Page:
Gaming is another area where we expected the TK800 to do well, but an input lag of 40ms may put some gamers at a disadvantage, although our short stints on Far Cry 5 and Forza 7 didn’t seem laggy to us, but we would probably suggest a demo to test it for yourself if you are the competitive gamer.
- Sharp images and faux 4K 8.3 m pixel image resolution
- Good motion handling
- Bright enough for use in normal living room settings
- Works to the design brief for home entertainment and sports use
- Reasonable out of the box performance to the standards
- Good accuracy of image once calibrated
- 40ms lag for gaming
- Well built and portable
- Mediocre contrast and black levels for dark room use
- Light edge around image
- Out of the box settings not accurate enough to Rec.709
- Noisy even in Eco modes and colour wheel noise on top of cooling
- No visible image improvements with HDR content due to poor contrast
BenQ TK800 4K DLP Projector Review
It doesn’t set itself out to be a home cinema projector or one that movie fans could use day in day out, it just doesn’t offer a decent enough performance to fulfil those users goals, and there are better machines out there for that. No, it has simple goals that won’t please the fussy videophile and it couldn’t care less about that in all seriousness.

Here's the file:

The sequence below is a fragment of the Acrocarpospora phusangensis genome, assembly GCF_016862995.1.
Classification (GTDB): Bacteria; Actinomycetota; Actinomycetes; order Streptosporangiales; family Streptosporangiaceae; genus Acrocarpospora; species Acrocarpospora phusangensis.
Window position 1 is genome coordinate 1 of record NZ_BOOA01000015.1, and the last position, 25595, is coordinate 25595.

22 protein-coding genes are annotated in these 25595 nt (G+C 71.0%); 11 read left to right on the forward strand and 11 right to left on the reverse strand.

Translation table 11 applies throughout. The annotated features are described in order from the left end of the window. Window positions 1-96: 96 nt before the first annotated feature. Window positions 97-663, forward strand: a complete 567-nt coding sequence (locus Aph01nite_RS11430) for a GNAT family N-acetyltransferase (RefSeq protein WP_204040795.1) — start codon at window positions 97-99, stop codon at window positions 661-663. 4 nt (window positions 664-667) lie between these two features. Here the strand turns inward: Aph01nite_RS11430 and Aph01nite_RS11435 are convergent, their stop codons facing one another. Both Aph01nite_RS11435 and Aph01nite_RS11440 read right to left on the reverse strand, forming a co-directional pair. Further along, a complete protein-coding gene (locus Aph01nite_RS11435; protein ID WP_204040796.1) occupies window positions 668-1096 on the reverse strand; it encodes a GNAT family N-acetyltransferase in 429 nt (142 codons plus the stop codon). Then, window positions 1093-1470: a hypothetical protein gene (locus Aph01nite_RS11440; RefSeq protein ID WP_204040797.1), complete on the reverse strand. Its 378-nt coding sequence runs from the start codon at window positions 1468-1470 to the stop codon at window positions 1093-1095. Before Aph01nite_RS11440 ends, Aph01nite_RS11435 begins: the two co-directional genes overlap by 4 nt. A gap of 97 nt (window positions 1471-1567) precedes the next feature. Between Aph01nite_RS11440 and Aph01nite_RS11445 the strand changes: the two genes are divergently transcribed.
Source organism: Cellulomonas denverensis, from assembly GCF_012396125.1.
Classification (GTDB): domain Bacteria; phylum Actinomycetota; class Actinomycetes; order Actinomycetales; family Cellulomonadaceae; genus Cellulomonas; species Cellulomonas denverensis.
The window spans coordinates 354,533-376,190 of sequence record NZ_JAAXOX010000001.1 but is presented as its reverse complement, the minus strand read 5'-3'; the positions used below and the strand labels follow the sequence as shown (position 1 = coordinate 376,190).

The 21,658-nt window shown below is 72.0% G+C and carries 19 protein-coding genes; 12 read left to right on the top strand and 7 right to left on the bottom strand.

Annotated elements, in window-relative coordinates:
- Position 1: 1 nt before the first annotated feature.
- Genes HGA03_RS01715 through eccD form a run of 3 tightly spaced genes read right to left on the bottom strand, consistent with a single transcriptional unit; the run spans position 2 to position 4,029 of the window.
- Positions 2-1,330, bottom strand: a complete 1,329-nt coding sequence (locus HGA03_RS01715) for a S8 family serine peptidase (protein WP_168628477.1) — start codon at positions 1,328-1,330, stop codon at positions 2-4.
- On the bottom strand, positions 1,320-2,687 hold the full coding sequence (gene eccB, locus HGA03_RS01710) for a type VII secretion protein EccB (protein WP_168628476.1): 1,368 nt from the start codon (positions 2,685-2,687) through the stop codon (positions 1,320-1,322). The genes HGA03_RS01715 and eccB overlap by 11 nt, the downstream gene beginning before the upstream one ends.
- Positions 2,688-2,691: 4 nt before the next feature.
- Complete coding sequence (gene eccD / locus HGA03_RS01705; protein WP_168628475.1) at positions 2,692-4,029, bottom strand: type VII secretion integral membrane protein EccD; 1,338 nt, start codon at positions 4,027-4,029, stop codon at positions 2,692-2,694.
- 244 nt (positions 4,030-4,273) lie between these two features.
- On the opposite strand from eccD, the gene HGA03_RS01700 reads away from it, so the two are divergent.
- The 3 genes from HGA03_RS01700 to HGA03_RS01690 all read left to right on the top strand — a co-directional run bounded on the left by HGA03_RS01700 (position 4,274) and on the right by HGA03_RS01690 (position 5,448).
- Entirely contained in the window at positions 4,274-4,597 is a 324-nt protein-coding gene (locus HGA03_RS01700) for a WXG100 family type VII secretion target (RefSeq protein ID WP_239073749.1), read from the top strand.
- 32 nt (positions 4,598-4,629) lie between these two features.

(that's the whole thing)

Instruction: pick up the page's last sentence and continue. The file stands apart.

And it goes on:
Used to game on the big screen with your mates, show the football on the side of the house or just to entertain the family with photo slide shows, animated cartoons and so on, it fulfils its role well enough given the price point. And it is the price point that probably works against it a little, as given the use case we doubt any viewers of such a projector would know, or even care if it is 4K or HD they are watching and as such you might be better going for the far cheaper 1080P model in the BenQ line-up.
It’s a product designed for a market that probably doesn’t really fit with your typical AVForums home cinema fan, but it does a decent enough job of what it sets out to do and at a reasonable price point. If we had tested the BenQ as solely a home cinema model for critical movie viewing it wouldn’t score well at all, given that niche set of image quality points it would need to hit, but this isn’t one of those projectors and doesn’t pretend to be.
As such it scores a reasonable 7 out of 10 as a portable home entertainment and sports projector - because it does that role very well. Whether that market needs faux 4K as opposed to ‘just’ a 1080p model is a question for the intended end user to think about and decide on.
Contrast/Dynamic Range/Black levels
Picture Quality Out-of-the-Box
Picture Quality Calibrated
Ease Of Use
Value For Money
Our Review Ethos